Stigma of Drug, Alcohol Abuse Undermine Nonprofit Fundraising Efforts
Although most charities suffer from so-called donor fatigue at one time or another, fundraising challenges can be a permanent dilemma for groups whose work involves social issues such as drug or alcohol abuse, the Financial Times reports.
The stigma of substance abuse, which is often viewed as a failing of the self, can be an added burden for substance abusers as well as those trying to help them. Indeed, the perception that drug and alcohol-abuse groups deal primarily with low-income individuals who require remedial help and rehabilitation rather than educational and economic opportunities has undermined many a fundraising effort. Compounding the problem is the fact that many locally based groups cannot rely on program alumni as a significant donor base, often lack an endowment, and simply do not have the fundraising and marketing clout of higher-profile national organizations.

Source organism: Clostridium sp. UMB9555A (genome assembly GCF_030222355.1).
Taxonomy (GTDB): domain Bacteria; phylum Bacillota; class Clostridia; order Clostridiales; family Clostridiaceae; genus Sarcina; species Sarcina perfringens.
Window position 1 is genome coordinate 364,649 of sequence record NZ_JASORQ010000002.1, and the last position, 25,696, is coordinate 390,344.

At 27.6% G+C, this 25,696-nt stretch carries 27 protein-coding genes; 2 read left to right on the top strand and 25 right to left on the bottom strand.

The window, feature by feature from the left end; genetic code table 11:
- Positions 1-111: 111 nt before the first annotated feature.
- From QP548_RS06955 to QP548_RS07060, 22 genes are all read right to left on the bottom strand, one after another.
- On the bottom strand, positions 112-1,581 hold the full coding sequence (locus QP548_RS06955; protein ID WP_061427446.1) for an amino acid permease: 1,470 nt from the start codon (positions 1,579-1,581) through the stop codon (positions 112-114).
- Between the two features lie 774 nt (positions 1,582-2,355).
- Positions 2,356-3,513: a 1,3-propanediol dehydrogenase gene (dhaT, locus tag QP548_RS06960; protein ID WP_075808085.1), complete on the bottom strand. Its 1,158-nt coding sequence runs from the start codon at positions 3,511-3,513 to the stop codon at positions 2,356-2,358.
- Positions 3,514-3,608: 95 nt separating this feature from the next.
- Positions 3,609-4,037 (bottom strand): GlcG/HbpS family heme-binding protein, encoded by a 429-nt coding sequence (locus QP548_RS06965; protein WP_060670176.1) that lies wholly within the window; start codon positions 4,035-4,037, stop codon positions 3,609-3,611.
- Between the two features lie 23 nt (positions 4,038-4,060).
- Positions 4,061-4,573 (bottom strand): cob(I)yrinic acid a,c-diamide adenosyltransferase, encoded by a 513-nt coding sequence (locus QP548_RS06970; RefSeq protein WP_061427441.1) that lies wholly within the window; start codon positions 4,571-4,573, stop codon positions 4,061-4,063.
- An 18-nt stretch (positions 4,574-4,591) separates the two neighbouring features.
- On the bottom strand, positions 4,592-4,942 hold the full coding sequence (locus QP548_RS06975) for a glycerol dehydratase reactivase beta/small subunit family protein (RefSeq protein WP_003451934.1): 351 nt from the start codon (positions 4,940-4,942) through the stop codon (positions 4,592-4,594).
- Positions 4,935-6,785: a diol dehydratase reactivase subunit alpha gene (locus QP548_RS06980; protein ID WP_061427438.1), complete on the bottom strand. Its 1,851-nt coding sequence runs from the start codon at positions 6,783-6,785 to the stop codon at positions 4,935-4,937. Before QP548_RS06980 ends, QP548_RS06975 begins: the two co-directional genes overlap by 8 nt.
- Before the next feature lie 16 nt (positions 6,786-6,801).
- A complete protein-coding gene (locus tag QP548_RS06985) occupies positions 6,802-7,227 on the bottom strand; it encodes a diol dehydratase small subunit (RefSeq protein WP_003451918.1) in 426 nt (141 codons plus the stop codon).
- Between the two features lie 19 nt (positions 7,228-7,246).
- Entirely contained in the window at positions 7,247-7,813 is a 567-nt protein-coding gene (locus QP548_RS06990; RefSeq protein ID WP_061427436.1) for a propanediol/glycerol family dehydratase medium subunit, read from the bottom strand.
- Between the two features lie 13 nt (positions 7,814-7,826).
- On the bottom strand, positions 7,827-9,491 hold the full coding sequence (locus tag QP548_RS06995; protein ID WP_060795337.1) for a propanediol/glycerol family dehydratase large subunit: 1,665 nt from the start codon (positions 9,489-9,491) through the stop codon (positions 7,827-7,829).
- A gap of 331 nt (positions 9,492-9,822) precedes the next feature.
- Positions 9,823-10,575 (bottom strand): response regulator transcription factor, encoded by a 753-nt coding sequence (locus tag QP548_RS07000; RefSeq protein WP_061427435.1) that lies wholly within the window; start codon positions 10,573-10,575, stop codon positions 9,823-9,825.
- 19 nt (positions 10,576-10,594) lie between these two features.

Faced with such challenges, nonprofits that tackle drug and alcohol abuse issues need to be especially nimble, ferreting out funds wherever they can find them and appealing to donors in every way possible. "I have to pay special attention to what it is the donor is responding to," said Donna Wiench, development director of Daybreak Youth Services, noting that she does a lot of person-to-person fundraising. "If I see the eyes getting bigger, or that someone's responding to mention of a special interest, then I'll try and connect."
Driscoll, Ian. “Withdrawal Symptoms.” Financial Times 8/26/08.
Primary Subject: Substance Abuse